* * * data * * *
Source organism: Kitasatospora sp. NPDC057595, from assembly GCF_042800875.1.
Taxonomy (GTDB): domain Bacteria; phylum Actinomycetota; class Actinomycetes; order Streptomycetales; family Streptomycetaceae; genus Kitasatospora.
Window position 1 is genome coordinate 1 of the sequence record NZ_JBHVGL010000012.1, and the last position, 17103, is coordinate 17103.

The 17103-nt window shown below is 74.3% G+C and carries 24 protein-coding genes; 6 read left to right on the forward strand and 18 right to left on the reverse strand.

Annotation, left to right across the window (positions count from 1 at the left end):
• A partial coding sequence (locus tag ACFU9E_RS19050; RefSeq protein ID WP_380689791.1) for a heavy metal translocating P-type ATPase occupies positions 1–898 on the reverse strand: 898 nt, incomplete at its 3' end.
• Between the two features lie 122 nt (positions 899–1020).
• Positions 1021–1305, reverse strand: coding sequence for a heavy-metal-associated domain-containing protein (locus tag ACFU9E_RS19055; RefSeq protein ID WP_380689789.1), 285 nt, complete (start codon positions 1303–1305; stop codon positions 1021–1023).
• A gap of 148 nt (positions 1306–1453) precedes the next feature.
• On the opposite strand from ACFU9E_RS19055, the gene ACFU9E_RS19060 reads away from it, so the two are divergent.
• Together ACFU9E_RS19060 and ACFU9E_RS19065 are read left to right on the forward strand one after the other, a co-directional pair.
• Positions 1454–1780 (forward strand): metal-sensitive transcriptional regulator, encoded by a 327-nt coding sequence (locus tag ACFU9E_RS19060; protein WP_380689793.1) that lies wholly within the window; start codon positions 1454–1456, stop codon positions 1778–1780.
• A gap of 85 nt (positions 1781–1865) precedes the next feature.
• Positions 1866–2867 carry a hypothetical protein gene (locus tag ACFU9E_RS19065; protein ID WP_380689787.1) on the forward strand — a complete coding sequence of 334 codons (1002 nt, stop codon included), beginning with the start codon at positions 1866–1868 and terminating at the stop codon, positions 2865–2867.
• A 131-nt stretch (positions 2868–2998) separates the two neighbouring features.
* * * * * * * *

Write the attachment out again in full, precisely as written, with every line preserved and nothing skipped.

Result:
Source organism: Kitasatospora sp. NPDC057595, from assembly GCF_042800875.1.
Taxonomy (GTDB): domain Bacteria; phylum Actinomycetota; class Actinomycetes; order Streptomycetales; family Streptomycetaceae; genus Kitasatospora.
Window position 1 is genome coordinate 1 of the sequence record NZ_JBHVGL010000012.1, and the last position, 17103, is coordinate 17103.

The 17103-nt window shown below is 74.3% G+C and carries 24 protein-coding genes; 6 read left to right on the forward strand and 18 right to left on the reverse strand.

Annotation, left to right across the window (positions count from 1 at the left end):
• A partial coding sequence (locus tag ACFU9E_RS19050; RefSeq protein ID WP_380689791.1) for a heavy metal translocating P-type ATPase occupies positions 1–898 on the reverse strand: 898 nt, incomplete at its 3' end.
• Between the two features lie 122 nt (positions 899–1020).
• Positions 1021–1305, reverse strand: coding sequence for a heavy-metal-associated domain-containing protein (locus tag ACFU9E_RS19055; RefSeq protein ID WP_380689789.1), 285 nt, complete (start codon positions 1303–1305; stop codon positions 1021–1023).
• A gap of 148 nt (positions 1306–1453) precedes the next feature.
• On the opposite strand from ACFU9E_RS19055, the gene ACFU9E_RS19060 reads away from it, so the two are divergent.
• Together ACFU9E_RS19060 and ACFU9E_RS19065 are read left to right on the forward strand one after the other, a co-directional pair.
• Positions 1454–1780 (forward strand): metal-sensitive transcriptional regulator, encoded by a 327-nt coding sequence (locus tag ACFU9E_RS19060; protein WP_380689793.1) that lies wholly within the window; start codon positions 1454–1456, stop codon positions 1778–1780.
• A gap of 85 nt (positions 1781–1865) precedes the next feature.
• Positions 1866–2867 carry a hypothetical protein gene (locus tag ACFU9E_RS19065; protein ID WP_380689787.1) on the forward strand — a complete coding sequence of 334 codons (1002 nt, stop codon included), beginning with the start codon at positions 1866–1868 and terminating at the stop codon, positions 2865–2867.
• A 131-nt stretch (positions 2868–2998) separates the two neighbouring features.